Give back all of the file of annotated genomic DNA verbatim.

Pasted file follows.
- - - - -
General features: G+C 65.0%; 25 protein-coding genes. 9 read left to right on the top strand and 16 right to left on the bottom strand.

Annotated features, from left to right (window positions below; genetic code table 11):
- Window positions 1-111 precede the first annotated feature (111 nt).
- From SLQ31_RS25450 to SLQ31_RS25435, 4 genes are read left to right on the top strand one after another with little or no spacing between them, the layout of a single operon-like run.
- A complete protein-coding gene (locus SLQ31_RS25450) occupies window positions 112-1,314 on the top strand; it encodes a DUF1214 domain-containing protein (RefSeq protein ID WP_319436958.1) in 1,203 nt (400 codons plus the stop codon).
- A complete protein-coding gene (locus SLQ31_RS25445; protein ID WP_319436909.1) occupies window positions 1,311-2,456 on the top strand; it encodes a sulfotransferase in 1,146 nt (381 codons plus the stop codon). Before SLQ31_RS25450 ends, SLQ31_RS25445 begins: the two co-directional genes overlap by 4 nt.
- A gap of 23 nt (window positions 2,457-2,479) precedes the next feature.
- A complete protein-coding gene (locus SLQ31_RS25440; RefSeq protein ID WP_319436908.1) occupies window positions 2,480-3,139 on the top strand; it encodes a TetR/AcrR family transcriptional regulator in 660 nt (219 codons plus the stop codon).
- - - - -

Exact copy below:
General features: G+C 65.0%; 25 protein-coding genes. 9 read left to right on the top strand and 16 right to left on the bottom strand.

Annotated features, from left to right (window positions below; genetic code table 11):
- Window positions 1-111 precede the first annotated feature (111 nt).
- From SLQ31_RS25450 to SLQ31_RS25435, 4 genes are read left to right on the top strand one after another with little or no spacing between them, the layout of a single operon-like run.
- A complete protein-coding gene (locus SLQ31_RS25450) occupies window positions 112-1,314 on the top strand; it encodes a DUF1214 domain-containing protein (RefSeq protein ID WP_319436958.1) in 1,203 nt (400 codons plus the stop codon).
- A complete protein-coding gene (locus SLQ31_RS25445; protein ID WP_319436909.1) occupies window positions 1,311-2,456 on the top strand; it encodes a sulfotransferase in 1,146 nt (381 codons plus the stop codon). Before SLQ31_RS25450 ends, SLQ31_RS25445 begins: the two co-directional genes overlap by 4 nt.
- A gap of 23 nt (window positions 2,457-2,479) precedes the next feature.
- A complete protein-coding gene (locus SLQ31_RS25440; RefSeq protein ID WP_319436908.1) occupies window positions 2,480-3,139 on the top strand; it encodes a TetR/AcrR family transcriptional regulator in 660 nt (219 codons plus the stop codon).